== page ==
Grant Thorton: US Defense Budget Outlook for 2011 and Beyond
Guest Article by Lou Crenshaw, Vice Admiral U.S. Navy (ret.)
After a sustained period of sizable increases, growth in the DoD budget is expected to slow considerably starting in 2011. Defense discretionary spending is likely to be constrained by built-in budget pressures, both external and internal to the department. Mandatory non-military spending (such as Medicare, Medicaid and Social Security) as well as new administration initiatives, will limit the total amount of budgetary authority given to DoD by the Office of Management and Budget (OMB).
Within the DoD, 3 principal factors will present continued budgetary challenges. First, the QDR will refocus the department’s spending priorities, adding additional requirements as well as questioning current investment strategies. Second, continued cost growth above inflation, particularly in acquisition, manpower and maintenance accounts, will continue to erode DoD discretionary spending. Finally, overseas contingency operations (OCO) will continue to age equipment, demand new equipment and stress operations accounts. Winners and losers will emerge as procurement spending is prioritized toward the most critical areas, including nontraditional warfare; high demand, low-density assets and cyber warfare; and away from large hardware programs associated with traditional operations. Recent legislation and policy changes will also affect the defense contractor community…
Federal budget realities
Increases in mandatory spending such as Medicare, Medicaid, Social Security, federal retirements and debt service will limit funding available for the discretionary budget (including defense). Mandatory spending is projected to rise 11% from $2.3 trillion to $3.9 trillion between 2011 and 2015, increasing from 62% to 69% of the federal budget. As a result, the discretionary budget is expected to remain fl at at $1.4 trillion, compared with the 30% increase of the previous five years. Various benchmarks have been used as a measure of how much the DoD should receive from the OMB. Traditionally, the DoD has been roughly 50% of total federal discretionary spending. Another useful benchmark has been defense spending as a percentage of GDP. The Congressional Budget Office’s (CBO) projections are for defense spending to decrease from 3.2% of GDP in 2015, to 2.6% of GDP in 2028.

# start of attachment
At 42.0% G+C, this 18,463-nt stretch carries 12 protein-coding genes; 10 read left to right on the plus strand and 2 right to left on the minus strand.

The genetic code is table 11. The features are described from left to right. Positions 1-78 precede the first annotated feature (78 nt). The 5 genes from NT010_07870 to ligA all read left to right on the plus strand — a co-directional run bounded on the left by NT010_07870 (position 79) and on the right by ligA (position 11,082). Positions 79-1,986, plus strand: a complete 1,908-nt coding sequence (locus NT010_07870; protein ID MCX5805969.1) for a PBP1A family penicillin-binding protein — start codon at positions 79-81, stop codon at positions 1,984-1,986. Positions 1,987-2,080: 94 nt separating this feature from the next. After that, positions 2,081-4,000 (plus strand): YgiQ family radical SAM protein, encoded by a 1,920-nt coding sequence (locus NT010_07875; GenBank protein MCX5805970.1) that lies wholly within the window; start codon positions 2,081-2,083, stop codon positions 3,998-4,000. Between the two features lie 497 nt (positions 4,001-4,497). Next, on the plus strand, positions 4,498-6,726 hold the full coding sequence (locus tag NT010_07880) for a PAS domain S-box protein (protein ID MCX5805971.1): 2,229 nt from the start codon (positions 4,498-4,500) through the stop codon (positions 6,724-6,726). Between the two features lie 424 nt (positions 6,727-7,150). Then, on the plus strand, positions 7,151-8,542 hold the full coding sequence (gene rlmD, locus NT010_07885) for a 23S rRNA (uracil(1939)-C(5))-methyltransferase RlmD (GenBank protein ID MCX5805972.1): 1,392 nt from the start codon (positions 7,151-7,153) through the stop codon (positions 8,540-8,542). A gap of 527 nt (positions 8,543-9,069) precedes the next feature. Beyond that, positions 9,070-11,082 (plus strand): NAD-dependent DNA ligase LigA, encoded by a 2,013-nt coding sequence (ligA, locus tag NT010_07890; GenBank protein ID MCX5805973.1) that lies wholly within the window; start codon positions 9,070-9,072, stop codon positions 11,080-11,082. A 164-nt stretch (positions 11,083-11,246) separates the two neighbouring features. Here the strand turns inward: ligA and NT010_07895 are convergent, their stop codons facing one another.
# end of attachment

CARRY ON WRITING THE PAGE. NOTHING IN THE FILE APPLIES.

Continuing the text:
Given the current economic climate and security posture, the baseline defense budget is expected to increase just over 1% per year to $743 billion by 2015, placing tremendous pressure on procurement spending. This projection is in stark contrast to the previous five years, in which the defense budget increased over 6% per year. While there is pressure from Congress and others to eliminate OCO (supplemental) funding, operations in Afghanistan will likely necessitate some form of supplemental funding into the foreseeable future, thereby reducing (but not eliminating) some pressure on the baseline budget.
Shift in spending focus
The Quadrennial Defense Review (QDR) will have a significant impact on the DoD investment portfolio, including the restructuring of research and development funds by investing more in high-demand, low-density technology; strengthening cyber war capabilities; emphasizing unmanned vehicles and increasing resources focused on “soft power” (e.g., political measures, foreign policy, exportation of cultural values).
The R&D investment strategy plans to shift focus away from large conventional warfare equipment such as large ships, high tech fighter aircraft and heavy motorized vehicles, and funnel resources toward unmanned aircraft and mine-resistant, light armored vehicles as well as smaller, more agile ships. Troubled acquisition programs outside this strategy have already been terminated in the 2010 budget, including VH-71 presidential helicopters, T-SAT broadband satellites, FCS manned ground vehicles, Airborne Laser, Multiple-Kill Vehicle anti-missile defenses, F-22A fighters, and CSAR-X rescue helicopters.
Additional resources are also expected to be allocated towards complex high-demand, low-density assets used in the intelligence, surveillance and reconnaissance (ISR) missions. These include aerial drones, helicopters and special operations transport, as well as other critical enablers that are in high demand and low supply.
Cyber warfare is an area in which the QDR suggests significant investment. The DoD has concerns around the level of preparedness for a serious cyber attack and is expected to invest to strengthen this competency. Evidence suggests that Pentagon computers are increasingly being probed and scanned and the frequency and sophistication of attacks are rising.